Thanksgiving and the Constitution

From Carson Holloway at the Witherspoon Institute:

Strict separation of church and state would require us to throw out Thanksgiving as a religious holiday proclaimed by the president. Instead, we should embrace Thanksgiving and throw out strict separationism as a misguided interpretation of the Constitution.

America’s long and venerable tradition of presidential proclamations of thanksgiving—which reaches from Barack Obama all the way back to George Washington—is a standing rebuke to the modern Supreme Court’s interpretation of the Establishment Clause of the First Amendment.

The Establishment Clause famously provides that “Congress shall make no law respecting an establishment of religion.” From the founding to the present, Americans of all points of view have agreed that this provision forbids the creation of a state church or an official religion.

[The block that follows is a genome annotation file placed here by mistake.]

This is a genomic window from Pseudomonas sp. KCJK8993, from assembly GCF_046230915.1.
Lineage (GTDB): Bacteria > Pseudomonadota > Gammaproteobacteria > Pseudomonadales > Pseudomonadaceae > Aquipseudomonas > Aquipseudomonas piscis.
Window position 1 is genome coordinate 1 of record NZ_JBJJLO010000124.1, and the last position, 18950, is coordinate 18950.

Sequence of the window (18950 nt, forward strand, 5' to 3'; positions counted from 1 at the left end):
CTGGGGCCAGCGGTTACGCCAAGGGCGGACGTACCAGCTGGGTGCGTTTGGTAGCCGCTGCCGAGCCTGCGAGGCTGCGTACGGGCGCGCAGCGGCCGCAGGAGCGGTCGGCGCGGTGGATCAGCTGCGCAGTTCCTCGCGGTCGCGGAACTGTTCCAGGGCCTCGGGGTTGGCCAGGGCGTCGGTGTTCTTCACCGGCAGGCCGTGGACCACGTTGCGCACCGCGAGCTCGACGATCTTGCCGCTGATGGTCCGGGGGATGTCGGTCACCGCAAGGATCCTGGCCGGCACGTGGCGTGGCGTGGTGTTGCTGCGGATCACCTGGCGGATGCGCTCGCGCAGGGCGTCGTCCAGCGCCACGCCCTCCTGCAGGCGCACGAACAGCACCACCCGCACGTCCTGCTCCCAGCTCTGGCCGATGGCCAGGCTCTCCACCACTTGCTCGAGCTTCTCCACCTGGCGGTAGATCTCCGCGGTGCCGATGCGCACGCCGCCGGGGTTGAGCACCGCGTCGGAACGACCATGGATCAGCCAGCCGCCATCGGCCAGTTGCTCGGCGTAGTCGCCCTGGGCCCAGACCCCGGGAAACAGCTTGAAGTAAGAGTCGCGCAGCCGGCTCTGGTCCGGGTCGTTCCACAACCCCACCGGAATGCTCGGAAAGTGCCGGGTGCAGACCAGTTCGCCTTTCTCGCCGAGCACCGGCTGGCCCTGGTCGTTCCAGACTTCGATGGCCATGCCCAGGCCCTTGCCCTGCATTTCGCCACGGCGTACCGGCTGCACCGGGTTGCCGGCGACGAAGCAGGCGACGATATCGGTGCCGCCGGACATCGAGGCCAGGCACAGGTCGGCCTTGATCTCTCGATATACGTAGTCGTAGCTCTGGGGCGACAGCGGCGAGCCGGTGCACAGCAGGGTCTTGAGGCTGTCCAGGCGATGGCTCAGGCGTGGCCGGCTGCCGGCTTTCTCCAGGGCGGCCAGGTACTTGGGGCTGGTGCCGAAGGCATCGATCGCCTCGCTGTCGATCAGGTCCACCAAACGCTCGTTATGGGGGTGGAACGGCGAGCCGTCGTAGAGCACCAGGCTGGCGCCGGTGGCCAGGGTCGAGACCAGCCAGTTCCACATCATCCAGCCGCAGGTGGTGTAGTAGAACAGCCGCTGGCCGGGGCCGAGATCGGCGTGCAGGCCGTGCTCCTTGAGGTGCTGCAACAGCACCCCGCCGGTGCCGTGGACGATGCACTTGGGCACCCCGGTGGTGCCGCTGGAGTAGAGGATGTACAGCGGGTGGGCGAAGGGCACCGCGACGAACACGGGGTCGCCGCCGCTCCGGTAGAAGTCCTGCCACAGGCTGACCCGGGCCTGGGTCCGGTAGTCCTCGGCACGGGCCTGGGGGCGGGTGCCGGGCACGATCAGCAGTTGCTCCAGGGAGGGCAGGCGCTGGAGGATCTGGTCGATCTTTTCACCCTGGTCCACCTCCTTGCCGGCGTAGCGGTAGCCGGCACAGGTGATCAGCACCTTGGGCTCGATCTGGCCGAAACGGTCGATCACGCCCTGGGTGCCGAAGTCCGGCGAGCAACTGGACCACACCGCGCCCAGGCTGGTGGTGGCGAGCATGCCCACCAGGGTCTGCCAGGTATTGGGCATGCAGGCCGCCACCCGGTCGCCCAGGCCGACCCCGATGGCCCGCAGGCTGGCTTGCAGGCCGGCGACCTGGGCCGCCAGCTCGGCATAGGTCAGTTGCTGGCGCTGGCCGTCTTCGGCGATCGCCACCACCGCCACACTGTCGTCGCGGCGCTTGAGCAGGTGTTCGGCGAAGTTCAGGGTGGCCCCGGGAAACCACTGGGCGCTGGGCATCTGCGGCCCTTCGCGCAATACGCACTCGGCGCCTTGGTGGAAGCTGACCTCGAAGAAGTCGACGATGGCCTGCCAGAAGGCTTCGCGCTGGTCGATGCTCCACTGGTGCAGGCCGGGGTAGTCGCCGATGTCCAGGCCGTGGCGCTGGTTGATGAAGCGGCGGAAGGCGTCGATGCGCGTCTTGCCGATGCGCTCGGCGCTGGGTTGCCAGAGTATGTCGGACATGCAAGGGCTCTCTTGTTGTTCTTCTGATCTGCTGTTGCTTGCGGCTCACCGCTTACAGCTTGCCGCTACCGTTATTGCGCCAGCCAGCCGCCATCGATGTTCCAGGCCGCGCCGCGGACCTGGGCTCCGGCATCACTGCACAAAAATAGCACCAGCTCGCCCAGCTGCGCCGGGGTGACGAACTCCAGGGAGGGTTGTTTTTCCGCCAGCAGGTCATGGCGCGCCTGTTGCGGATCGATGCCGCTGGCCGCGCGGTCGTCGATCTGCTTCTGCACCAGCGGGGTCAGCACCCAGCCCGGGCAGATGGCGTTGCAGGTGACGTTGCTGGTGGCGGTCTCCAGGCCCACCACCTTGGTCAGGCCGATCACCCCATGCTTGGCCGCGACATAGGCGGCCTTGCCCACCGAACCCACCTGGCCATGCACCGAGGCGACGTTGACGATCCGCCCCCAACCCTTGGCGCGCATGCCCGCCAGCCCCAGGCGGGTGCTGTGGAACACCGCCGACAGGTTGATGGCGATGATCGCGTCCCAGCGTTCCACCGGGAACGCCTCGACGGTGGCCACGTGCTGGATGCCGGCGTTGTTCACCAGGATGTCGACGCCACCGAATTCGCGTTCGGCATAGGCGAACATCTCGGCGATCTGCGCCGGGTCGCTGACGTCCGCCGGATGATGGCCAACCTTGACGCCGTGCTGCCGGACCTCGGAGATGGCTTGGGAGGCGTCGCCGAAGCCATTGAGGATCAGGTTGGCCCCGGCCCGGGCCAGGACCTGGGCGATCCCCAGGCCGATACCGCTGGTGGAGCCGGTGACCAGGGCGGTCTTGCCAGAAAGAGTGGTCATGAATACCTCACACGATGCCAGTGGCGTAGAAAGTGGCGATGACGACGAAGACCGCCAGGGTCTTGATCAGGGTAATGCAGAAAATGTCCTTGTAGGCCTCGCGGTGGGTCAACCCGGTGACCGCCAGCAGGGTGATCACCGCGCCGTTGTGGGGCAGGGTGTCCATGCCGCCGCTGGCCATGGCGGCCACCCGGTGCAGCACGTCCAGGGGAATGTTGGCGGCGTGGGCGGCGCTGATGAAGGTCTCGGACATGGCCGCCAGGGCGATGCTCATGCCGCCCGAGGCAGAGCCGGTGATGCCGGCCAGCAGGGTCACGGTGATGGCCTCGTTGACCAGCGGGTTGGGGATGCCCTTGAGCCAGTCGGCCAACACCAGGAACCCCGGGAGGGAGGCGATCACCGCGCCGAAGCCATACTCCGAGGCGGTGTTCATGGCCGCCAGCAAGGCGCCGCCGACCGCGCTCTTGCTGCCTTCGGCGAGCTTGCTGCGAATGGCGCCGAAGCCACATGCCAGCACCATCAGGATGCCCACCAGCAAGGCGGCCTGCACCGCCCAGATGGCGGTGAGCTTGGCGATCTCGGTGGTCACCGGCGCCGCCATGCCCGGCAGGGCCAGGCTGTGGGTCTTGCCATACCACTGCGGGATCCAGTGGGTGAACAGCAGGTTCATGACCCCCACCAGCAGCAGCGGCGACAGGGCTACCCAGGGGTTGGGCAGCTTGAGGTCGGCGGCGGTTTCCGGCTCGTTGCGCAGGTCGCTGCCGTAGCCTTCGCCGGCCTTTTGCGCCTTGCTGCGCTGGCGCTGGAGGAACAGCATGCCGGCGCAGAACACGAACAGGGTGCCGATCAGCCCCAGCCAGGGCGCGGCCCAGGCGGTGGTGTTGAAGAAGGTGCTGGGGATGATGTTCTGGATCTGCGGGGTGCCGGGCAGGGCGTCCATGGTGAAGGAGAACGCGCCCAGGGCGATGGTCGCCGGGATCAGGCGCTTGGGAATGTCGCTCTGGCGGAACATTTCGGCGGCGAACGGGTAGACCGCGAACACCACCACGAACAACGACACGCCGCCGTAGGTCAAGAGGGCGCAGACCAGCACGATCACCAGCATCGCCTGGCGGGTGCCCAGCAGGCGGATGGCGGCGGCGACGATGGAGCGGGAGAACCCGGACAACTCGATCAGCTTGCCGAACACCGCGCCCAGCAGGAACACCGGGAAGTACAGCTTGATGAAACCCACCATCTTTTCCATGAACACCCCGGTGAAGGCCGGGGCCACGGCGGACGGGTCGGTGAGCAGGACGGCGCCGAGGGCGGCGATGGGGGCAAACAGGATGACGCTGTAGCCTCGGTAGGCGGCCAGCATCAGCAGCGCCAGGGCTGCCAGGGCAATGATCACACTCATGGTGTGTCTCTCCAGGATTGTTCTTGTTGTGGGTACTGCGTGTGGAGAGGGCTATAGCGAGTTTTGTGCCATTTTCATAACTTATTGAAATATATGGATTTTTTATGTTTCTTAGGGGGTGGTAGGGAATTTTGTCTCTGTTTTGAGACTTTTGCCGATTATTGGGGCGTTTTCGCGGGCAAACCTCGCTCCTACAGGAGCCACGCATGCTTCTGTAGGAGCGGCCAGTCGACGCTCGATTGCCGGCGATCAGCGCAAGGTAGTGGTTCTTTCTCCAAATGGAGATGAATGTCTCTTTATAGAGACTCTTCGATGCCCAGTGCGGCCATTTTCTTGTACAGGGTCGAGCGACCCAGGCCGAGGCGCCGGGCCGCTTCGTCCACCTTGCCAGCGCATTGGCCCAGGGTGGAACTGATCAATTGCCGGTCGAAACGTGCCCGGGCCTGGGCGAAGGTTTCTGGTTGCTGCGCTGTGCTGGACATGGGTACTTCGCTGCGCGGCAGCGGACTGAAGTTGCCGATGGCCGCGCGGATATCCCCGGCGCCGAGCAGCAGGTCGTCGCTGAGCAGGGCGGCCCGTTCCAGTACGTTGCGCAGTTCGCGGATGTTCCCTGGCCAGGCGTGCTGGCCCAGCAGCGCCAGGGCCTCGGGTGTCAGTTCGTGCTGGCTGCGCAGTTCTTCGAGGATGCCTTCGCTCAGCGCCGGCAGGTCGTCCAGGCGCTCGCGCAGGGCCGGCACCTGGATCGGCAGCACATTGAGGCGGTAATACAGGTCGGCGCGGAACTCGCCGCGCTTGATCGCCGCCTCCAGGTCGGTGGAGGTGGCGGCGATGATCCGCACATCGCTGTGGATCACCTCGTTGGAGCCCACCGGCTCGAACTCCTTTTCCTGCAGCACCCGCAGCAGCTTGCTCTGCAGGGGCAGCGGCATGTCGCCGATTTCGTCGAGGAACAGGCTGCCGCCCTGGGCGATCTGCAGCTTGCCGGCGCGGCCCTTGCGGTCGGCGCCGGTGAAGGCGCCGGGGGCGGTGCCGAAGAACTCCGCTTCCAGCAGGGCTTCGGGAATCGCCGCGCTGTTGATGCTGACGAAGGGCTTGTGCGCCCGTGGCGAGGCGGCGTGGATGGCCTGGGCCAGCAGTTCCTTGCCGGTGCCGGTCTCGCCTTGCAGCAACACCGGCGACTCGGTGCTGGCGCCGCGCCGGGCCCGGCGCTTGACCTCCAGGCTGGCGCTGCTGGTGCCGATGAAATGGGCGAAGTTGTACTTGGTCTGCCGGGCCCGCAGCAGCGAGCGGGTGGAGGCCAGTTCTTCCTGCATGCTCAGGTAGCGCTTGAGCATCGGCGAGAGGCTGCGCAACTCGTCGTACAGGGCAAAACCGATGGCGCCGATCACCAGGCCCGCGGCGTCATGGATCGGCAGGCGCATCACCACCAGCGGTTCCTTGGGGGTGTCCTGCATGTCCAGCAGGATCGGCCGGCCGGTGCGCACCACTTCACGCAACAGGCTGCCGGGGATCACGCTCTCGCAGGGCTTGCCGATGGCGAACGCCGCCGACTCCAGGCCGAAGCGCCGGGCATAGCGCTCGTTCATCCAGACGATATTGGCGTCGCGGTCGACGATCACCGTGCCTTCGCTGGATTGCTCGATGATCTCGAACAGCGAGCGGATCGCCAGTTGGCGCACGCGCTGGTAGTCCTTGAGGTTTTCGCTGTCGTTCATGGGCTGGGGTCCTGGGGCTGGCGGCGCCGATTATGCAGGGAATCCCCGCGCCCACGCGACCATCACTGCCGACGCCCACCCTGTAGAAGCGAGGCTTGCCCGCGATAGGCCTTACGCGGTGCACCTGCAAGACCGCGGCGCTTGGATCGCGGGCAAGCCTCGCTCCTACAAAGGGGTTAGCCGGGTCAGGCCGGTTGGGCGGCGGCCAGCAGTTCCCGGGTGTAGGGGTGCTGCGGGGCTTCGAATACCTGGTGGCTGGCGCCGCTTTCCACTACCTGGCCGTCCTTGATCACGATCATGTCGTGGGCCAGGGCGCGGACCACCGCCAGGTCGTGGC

For the last sixty-five years, however, the Supreme Court has held that the meaning of the clause goes further, that it in fact requires a “strict separation of church and state.” The Court announced this meaning in 1947 with its decision in Everson v. Board of Education, it began using it in the 1960s to invalidate acts of government designed to support religion, and it has held to it resolutely ever since, despite strong criticism from sources both on the Court and off of it.

According to the theory of strict separation, the government is forbidden not only to set up an official church or religion, but also to do anything in support of religious belief. It may not invoke its authority on behalf of any particular religion, and it may not even act to foster religious belief in general. To use the language of the Court, the Establishment Clause requires that the government be neutral not only among sects, but also between religion and non-religion.

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